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June 20, 1986 - Image 15

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Michigan Daily, 1986-06-20

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SPORTS

Page 15
'It's horrible'
Celtics' top draftee Len
Bias dies of heart attack
COLLEGE PARK, Md. (AP) - Len stood a friend tried to revive Bias with
Bias, who said he was living a "dream cardio-pulmonary respiration, and
within a dream" after being drafted the procedure was continued on the
by the NBA champion Boston Celtics, 1%-mile ambulance trip to the
died of an apparent heart attack hospital.
yesterday just as his lifelong ambition CBS News and Washington, D.C.,
was about to be realized. television station quoted unidentified
The tragic end of what appeared to police and hospital sources as saying
be a career of unlimited promise that traces of cocaine had been found
came just days after Bias passed a in the star's urine, but it was un-
physical given by the Celtics before determined if that was a factor in his
they picked him as the No. 2 player in death.
Tuesday's NBA draft.
BOSTON superstar Larry Bird, who
urged the team to select Bias and was
to work with Bias at rookie camp,
said:
"It's horrible. It's the cruelest thing
I ever heard."
The 22-year-old Bias was stricken
about 6:30 a.m.. in his dormitory room
at the University of Maryland, where
he was attending summer school after
playing his final collegiate season.
FRANK BERRY, a spokesman for
Leland Memorial Hospital, not far
from the campus, said Bias was
brought in about 6:30 a.m., and he
died at 8:50 following unsuccessful at-
tempts to save the athlete.
Dr. Edward Wilson said he under- Bias

Friday, June 20, 1986

The Michigan Daily

1Miartin (1.titriree 4. Bias tragedy.
By Adam Martin .. . . makes no sense

R ARELY DO the inhabitants of the basketball
world praise a player so soon. But today, fans,
players and all roundball enthusiasts honor Len Bias
perhaps a decade before his name became synonomous
with the Boston Celtics.
Bias was pronounced dead, the victim of a heart at-
tack, two days after the Celtics selected him in the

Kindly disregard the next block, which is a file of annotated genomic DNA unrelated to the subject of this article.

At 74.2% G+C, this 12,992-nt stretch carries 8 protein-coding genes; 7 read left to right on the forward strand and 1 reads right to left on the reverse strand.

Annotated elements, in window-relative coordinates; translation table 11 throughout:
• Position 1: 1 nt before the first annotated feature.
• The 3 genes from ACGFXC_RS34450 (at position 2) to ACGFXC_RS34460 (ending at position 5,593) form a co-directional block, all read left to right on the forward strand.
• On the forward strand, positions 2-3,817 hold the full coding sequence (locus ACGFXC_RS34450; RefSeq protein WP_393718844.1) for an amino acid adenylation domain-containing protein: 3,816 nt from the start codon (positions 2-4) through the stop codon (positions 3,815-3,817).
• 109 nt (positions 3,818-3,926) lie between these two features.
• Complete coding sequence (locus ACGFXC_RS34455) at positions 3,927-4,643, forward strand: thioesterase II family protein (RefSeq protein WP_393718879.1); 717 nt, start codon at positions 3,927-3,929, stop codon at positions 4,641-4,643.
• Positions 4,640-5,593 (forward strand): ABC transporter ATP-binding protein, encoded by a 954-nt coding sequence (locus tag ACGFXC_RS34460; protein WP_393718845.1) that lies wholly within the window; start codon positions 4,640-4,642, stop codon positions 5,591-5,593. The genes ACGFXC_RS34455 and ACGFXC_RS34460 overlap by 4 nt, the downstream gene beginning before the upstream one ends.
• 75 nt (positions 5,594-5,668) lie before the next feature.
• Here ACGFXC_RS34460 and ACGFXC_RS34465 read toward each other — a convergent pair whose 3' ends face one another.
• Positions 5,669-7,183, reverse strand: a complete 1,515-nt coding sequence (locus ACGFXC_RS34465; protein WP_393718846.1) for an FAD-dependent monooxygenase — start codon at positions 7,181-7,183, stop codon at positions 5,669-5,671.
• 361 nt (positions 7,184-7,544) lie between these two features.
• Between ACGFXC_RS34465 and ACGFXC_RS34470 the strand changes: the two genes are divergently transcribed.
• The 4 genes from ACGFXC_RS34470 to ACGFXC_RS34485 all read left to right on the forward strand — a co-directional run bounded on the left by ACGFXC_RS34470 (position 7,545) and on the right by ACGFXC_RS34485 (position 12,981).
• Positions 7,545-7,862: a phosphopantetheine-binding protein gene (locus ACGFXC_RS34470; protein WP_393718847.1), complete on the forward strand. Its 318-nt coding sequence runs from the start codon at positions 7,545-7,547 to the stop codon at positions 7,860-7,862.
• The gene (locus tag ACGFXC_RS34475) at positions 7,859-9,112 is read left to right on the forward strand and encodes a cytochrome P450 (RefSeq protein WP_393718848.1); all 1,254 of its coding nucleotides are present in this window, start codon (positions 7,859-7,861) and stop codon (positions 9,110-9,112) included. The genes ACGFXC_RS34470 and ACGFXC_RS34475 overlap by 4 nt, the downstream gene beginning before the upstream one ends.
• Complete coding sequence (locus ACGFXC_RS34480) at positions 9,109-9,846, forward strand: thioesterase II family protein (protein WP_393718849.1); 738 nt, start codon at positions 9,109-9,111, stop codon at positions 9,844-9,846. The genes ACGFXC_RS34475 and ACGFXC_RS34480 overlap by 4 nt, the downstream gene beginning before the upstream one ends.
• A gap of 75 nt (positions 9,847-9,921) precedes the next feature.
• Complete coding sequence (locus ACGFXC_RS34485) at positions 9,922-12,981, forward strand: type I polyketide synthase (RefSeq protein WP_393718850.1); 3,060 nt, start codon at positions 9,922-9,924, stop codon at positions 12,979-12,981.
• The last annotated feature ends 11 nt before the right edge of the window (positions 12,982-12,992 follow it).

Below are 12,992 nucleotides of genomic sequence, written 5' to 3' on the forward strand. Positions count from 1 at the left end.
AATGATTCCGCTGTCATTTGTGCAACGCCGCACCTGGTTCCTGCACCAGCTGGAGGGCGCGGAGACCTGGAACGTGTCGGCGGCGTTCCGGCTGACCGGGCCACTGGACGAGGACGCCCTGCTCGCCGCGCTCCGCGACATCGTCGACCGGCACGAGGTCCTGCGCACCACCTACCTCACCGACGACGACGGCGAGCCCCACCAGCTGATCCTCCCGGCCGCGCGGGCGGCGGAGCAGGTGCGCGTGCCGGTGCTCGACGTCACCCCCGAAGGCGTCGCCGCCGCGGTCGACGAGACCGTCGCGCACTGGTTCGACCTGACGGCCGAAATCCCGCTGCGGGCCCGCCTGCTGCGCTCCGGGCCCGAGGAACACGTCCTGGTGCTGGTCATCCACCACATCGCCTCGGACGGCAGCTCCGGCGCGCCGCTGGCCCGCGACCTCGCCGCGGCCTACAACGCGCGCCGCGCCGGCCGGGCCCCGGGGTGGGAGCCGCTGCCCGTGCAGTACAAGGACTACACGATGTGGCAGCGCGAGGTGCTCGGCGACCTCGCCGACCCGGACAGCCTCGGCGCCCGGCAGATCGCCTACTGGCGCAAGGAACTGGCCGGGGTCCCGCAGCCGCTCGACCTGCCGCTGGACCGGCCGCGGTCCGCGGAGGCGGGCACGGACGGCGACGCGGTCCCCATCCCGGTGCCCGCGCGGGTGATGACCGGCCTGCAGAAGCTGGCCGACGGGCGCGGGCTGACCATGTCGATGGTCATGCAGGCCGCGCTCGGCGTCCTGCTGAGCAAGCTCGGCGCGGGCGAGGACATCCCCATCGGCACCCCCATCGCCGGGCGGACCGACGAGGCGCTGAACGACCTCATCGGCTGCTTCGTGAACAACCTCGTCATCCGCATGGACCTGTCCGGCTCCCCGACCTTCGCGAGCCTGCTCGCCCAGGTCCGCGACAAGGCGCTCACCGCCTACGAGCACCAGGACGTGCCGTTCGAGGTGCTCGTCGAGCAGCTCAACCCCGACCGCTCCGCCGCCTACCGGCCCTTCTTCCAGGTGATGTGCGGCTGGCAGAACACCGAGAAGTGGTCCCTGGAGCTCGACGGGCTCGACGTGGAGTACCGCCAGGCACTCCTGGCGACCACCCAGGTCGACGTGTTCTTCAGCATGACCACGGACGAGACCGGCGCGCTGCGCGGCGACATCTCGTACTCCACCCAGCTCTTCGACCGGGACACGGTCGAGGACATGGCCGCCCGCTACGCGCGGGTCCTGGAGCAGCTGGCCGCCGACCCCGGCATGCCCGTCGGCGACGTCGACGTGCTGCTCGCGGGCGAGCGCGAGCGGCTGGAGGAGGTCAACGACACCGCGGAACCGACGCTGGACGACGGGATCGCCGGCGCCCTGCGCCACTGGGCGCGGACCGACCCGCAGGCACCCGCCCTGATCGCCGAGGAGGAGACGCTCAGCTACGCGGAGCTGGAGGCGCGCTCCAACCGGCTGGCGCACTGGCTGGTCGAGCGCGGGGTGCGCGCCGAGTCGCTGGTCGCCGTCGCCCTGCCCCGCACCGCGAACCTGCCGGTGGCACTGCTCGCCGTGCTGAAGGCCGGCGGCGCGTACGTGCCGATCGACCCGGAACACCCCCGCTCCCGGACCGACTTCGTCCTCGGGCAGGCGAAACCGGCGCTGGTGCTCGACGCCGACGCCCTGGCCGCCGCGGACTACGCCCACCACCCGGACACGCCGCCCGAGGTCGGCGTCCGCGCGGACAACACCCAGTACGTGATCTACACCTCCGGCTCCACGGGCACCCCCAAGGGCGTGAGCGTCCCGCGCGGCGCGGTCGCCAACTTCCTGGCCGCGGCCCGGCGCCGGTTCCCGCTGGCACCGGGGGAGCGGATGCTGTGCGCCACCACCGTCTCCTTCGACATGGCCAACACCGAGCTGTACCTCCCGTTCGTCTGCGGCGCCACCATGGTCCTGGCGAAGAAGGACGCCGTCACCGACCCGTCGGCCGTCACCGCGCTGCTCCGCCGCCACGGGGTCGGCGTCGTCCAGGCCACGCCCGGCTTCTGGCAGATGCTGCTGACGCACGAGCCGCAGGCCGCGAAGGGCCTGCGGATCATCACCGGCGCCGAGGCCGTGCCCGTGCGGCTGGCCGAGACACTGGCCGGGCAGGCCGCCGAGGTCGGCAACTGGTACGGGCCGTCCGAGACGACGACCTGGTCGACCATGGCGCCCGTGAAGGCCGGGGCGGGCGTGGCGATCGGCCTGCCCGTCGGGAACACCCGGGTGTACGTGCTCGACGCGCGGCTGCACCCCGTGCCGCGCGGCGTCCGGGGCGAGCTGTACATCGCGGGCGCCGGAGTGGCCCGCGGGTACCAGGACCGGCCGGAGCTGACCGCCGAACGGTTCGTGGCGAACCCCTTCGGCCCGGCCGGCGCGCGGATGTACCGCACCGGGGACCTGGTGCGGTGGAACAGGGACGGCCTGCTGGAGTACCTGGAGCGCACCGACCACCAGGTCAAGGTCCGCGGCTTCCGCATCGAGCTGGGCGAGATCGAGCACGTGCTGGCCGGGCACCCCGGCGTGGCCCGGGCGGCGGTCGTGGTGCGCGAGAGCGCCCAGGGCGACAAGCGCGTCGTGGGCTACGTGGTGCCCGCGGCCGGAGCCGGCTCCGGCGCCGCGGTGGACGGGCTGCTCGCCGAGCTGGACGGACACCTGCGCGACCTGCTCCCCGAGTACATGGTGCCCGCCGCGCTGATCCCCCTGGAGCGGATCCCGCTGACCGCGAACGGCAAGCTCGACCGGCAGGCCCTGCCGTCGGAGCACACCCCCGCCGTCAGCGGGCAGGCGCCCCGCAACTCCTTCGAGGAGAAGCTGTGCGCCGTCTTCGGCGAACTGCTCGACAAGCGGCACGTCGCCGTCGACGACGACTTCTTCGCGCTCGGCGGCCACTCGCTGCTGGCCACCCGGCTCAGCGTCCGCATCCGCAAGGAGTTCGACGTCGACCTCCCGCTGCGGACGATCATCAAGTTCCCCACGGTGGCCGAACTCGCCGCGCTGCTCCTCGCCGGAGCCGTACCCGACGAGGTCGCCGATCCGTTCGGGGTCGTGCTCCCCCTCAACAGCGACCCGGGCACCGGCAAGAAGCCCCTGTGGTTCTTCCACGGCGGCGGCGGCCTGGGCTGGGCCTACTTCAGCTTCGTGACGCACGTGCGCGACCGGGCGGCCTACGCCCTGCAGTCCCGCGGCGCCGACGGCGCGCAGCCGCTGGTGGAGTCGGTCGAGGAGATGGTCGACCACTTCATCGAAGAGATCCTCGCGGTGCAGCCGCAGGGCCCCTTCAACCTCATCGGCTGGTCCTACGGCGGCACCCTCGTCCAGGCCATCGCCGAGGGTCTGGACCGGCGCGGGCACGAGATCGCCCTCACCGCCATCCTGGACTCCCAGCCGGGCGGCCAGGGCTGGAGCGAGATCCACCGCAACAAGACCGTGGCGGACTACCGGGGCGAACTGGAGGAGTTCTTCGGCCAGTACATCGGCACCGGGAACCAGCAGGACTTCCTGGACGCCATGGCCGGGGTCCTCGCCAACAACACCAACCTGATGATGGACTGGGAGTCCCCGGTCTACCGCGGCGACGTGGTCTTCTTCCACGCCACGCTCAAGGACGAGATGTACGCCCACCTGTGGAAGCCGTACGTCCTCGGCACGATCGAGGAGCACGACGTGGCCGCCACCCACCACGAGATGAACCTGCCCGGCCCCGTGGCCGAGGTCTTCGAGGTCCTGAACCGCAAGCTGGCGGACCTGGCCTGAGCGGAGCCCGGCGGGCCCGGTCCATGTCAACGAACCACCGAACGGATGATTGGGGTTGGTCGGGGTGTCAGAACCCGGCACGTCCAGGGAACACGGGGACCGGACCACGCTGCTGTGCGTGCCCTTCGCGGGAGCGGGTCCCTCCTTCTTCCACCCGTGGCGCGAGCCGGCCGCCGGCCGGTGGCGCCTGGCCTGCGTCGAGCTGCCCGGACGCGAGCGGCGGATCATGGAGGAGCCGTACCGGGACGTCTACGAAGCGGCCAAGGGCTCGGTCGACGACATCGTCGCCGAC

NBA draft's first round. Amazingly, experts hailed
Bias as the best athlete in the draft, and Red Auerbach,
the Celtics' wizard, was said to have drafted Bias not
only for his talents, but for his character and health
also.
Irony rings Bias' death. How unlikely that perhaps
the best college player in the nation would lose his life
less than 48 hours after becoming a member of the
NBA's celebrated champions? How can a young man,
a superhealthy physical specimen by most people's
standards, die before his professional prime?
It makes no sense.
Larry Bird, the Celtic who writes current basketball
history, said Bias was by far the best player in the
draft. Bird's words are disputable, but one needs gall
to contradict Larry Bird.
So on the occasion of such an unbelievable and tragic
death, the search for an explanation continues. Accor-
ding to Associated Press, the results of Bias' autopsy
will not be revealed for a few days. In the interim,
questions about the cause of Bias' heart failure com-
pound the tragedy..
If overindulgency, whatever the source, caused Bias'
death, his passing will become uglier. Drug use by
college athletes is already a problem, to say nothing of

professional sports' battle with substance abuse. If
Bias' death writes another chapter on drug use, the
problem, and all the pain it causes, willgrow.
Bias' death, then, might becomean unbearable Cat-
ch-22. No matter where one turns, there's tragedy.
Bias' passing hurts so many people, and a revealing
report from the Maryland state medical examiner's of-
fice could hurt more.
Speculation on the cause of his death at this point,
however, is pure conjecture. Guesses about the cause
abound, but in this case one hopes for one answer over
others.
Maybe it was a "freak thing." One of those natural
defects that struck when it felt like it. Bias died simply
because his ticker refused to service his talent,